Mark Whitehorn is organising a MSc in Business Intelligence - a 1 year full time or 2 year part time course at the Dundee university, for more information check my
blog about it.

There is a permanent DBA job going at the Old Mutual Asset Managers (
see details), for more information just email me Tony Rogerson and I'll give you the details - no agencies though!

I posted the decks and examples from my talk at the SQL Server Data Management Conference last Tuesday -
click for the link.

Allan Mitchell and myself will be starting weekly LiveMeetings again from the end of this month - I'll get the details and abstracts on the site later in the week.

Next week we have a Reading meeting on Wednesday at TVP which will have a developer/dba focus (agenda will be confirmed this week); also we have a Manchester user group meeting on the Thursday which will be a Reporting Services evening.

If you don't want these emails just reply to me with remove in the subject.

Many thanks

Tony Rogerson
SQL Server MVP

Note that I will be going into more detail in a series of 30-40 minute LiveMeetings starting towards the end of October, please see sqlserverfaq.com for more information - I'll be posting the info this weekend so check back after then. The session abstract: This predominately demo based session explores the features around the management of SQL Server 2008, specifically the Management Data Warehouse (Data Collector) and its use as a problem determination tool and for capacity planning, using Powershell and SQLCmd for routine maintenance and its use in applications, Event Notifications and Extended Events for keeping an eye out for unfolding problems, Policy Based Management to protect your Production environment and Dynamic Management Views (DMV's) for your day to day administration. The demos will be used to build a real world working system.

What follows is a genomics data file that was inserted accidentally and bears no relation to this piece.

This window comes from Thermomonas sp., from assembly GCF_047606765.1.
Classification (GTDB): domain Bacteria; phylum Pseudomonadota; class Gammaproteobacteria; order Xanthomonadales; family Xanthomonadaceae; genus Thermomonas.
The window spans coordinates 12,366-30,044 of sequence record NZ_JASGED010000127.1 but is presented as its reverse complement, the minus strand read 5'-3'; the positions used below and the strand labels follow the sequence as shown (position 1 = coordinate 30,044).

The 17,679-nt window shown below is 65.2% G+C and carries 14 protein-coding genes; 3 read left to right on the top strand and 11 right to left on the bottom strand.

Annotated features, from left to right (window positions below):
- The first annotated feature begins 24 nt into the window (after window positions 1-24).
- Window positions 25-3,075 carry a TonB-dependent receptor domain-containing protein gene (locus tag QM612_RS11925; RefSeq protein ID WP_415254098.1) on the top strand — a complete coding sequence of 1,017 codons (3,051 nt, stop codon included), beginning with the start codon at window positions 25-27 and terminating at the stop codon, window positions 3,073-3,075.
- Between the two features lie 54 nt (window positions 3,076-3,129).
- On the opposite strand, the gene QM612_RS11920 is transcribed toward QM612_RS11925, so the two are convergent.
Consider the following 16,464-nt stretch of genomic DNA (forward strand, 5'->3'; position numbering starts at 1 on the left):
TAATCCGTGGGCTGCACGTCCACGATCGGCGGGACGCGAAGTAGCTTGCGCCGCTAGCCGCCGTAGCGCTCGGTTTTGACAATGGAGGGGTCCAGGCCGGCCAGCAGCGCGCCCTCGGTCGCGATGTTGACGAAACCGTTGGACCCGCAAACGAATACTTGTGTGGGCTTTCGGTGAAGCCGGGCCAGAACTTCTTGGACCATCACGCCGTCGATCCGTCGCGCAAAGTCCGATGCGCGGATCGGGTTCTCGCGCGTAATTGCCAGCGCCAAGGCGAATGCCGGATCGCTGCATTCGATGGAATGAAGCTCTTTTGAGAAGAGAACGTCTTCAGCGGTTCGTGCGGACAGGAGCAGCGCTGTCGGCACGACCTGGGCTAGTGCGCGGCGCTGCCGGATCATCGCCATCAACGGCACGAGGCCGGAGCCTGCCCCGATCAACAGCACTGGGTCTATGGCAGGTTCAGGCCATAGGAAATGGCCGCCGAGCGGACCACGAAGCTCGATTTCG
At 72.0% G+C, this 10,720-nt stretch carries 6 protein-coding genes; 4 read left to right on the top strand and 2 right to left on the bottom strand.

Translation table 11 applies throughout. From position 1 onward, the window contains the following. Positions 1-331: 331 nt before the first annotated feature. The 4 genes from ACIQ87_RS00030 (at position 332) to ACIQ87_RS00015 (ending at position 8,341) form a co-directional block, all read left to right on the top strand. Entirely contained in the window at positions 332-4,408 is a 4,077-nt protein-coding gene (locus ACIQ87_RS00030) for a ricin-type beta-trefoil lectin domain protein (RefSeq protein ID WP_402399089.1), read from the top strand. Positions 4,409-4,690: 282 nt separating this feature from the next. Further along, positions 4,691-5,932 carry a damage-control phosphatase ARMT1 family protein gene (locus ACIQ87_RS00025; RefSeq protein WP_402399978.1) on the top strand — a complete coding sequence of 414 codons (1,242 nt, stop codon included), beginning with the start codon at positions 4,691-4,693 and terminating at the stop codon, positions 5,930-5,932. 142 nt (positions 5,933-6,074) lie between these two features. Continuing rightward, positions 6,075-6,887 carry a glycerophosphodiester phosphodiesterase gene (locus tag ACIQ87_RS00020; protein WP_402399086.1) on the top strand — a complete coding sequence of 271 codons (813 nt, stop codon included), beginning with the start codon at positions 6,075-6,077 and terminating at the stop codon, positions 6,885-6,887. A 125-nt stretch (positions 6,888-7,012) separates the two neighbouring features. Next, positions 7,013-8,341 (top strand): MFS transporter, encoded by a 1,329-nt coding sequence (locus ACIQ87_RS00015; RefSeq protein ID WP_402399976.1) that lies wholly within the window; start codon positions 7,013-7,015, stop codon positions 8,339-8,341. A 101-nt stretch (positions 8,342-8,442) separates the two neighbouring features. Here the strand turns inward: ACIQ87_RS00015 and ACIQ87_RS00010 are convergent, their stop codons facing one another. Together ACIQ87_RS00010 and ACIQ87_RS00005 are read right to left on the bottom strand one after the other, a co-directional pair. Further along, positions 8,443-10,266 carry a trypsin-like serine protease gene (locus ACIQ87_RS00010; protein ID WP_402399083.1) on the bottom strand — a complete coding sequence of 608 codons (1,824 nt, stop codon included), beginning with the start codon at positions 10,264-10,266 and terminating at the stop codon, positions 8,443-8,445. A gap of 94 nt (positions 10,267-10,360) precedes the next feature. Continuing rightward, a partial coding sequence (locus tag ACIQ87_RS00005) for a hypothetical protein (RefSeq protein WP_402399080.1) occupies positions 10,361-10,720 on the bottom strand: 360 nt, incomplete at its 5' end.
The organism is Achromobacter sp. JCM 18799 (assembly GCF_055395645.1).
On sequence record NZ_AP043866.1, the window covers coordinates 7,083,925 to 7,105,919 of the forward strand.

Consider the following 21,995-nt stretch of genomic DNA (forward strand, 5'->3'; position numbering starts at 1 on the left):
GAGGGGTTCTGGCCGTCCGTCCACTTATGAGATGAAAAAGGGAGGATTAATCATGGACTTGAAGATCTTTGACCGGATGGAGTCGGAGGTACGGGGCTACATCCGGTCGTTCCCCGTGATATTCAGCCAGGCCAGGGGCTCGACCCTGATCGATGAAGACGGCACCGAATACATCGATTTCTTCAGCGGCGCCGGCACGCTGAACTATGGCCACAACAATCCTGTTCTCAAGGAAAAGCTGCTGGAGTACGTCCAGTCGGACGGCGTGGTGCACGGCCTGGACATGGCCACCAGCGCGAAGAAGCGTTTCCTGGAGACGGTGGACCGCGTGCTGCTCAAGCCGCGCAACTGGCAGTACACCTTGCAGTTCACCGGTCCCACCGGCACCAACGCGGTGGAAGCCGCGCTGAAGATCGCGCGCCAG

If you want a copy of the database for the Data Collector (MDW) demo workload you can download it here: http://sqlcontent.sqlblogcasts.com/meetings/ms20090929_datacollectiondemo.zip (75MB); make sure you check out the attached ZIP which contains the script prompt I used which will help you find your way through - any questions just email me tonyrogerson@torver.net.

The SQL Demos and my demo talk script can be got from here: http://sqlcontent.sqlblogcasts.com/meetings/MS20090929_SlideDeck_SQLDemos_TalkNotesScript.zip 


Enterprise Policy Management Framework


SQL Server Policy Based Management Blog


SQL Server 2008 Feature Pack


Keep up-to-date with any new policies

Get Report Builder 2.0“Administering Servers by Using Policy-Based Management” – “Configuring Alerts to Notify Policy Failures”: ms-help://MS.SQLCC.v10/MS.SQLSVR.v10.en/s10de_4deptrbl/html/ef2a7b3b-614b-405d-a04a-2464a019df40.htm

Central Management System

http://sqlcms.codeplex.com/ (Buck Woody Microsoft)


Free Powershell scripts -> http://www.idera.com/Products/Free-Tools/PowerShell-scripts/

Extended Events

http://www.codeplex.com/ExtendedEventManager/ (by Jonathan Kehayias SQL MVP)

Event Notifications